Many local independent shops have given exceptional service during Covid and many have managed to maintain their level of footfall despite the difficulties. This trend looks likely to continue after the pandemic, in many places.

The reconfiguration of some main streets in lighted cities, with pedestrianization and ample free parking, has enabled cafes, restaurants and other leisure facilities to provide outdoor seating and increased revenue, as well as increase healthy footfall for other commercial uses.

As independent businesses grow, opportunities arise for some small commercial owners to choose low-priced properties with the potential to redirect conversions. In these cities and suburbs, where dynamism is returning, the demand for localized commercial space is expected to increase. This revival offers opportunities for residential and mixed-use commercial conversions on a smaller urban scale and on main streets.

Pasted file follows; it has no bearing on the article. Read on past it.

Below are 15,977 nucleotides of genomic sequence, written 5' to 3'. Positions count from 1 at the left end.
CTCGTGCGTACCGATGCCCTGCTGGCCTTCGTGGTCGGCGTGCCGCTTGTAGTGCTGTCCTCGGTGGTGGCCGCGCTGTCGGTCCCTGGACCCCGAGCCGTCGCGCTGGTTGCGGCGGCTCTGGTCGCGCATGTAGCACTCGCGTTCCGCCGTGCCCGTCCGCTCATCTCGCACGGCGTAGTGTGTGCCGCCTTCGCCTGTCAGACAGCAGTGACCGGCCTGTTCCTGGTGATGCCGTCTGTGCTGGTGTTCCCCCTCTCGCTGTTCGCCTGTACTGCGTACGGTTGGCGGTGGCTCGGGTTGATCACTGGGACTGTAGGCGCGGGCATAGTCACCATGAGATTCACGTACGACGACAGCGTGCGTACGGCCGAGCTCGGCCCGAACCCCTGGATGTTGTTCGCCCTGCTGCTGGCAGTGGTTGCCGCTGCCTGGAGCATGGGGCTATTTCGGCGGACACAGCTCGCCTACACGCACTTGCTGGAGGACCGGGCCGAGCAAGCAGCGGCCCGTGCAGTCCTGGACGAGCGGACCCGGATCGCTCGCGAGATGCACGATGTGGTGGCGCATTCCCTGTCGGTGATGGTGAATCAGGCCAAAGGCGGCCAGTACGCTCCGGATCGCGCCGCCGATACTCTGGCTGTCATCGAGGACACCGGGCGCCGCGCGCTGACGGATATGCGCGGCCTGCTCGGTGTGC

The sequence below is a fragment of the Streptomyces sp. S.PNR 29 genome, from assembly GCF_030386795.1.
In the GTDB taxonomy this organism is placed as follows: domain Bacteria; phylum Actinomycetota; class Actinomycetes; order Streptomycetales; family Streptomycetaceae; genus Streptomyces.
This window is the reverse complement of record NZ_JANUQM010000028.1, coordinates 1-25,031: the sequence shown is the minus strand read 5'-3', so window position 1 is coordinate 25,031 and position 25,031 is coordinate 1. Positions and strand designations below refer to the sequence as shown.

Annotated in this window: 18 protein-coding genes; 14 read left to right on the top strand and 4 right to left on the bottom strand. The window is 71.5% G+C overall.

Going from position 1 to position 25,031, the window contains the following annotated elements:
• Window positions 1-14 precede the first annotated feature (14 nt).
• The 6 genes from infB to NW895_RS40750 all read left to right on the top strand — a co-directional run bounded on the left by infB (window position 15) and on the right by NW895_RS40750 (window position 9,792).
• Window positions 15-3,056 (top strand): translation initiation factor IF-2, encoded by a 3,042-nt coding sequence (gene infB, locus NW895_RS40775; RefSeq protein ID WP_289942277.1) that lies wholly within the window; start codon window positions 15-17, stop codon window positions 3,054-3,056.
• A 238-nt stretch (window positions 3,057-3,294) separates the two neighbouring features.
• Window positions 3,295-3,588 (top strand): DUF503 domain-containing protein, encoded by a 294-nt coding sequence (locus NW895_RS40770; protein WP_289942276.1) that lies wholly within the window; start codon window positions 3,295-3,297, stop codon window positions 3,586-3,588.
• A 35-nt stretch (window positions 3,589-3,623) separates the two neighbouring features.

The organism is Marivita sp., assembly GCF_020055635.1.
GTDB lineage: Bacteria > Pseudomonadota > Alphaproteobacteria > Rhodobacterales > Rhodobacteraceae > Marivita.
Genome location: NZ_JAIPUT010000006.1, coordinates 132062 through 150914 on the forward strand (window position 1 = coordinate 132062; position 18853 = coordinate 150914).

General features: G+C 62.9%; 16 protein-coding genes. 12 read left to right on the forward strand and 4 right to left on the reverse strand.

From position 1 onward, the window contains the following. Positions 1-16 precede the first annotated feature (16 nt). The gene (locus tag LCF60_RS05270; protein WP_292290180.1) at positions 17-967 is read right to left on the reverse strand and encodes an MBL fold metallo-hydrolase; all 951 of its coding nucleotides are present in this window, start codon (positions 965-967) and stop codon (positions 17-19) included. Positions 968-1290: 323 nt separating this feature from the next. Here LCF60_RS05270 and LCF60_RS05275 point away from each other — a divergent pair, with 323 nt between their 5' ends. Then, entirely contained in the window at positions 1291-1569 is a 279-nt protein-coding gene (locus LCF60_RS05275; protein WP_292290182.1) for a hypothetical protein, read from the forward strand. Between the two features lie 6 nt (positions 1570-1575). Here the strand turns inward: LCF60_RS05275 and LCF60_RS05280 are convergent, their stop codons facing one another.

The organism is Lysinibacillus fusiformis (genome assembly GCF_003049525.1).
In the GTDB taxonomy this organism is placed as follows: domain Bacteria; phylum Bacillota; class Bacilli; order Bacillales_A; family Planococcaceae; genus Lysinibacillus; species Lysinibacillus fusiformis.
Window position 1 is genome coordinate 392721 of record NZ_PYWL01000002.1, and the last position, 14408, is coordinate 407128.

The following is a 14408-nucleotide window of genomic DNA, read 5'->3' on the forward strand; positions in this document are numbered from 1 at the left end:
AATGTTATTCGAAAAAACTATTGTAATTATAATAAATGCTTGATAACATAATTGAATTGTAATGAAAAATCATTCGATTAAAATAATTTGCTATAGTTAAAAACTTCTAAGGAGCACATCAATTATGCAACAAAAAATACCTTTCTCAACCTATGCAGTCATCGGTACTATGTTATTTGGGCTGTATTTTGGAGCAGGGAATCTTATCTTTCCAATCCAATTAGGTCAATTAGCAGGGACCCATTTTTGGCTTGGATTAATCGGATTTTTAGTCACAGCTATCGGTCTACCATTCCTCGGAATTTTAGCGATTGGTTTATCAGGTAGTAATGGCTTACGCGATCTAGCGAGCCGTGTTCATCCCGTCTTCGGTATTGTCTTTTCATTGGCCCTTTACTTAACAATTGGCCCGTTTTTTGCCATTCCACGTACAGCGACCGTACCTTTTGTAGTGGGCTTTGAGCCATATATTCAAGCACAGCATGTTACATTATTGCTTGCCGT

Ongoing trends in commercial real estate markets, large and small, show that commercial real estate investment, although declining, is by no means ruled out and that the future, as the economic cycle unfolds, seems decidedly more optimistic.

Further reading:

The post-pandemic outlook for the UK commercial property market

Business real estate: the post-pandemic landscape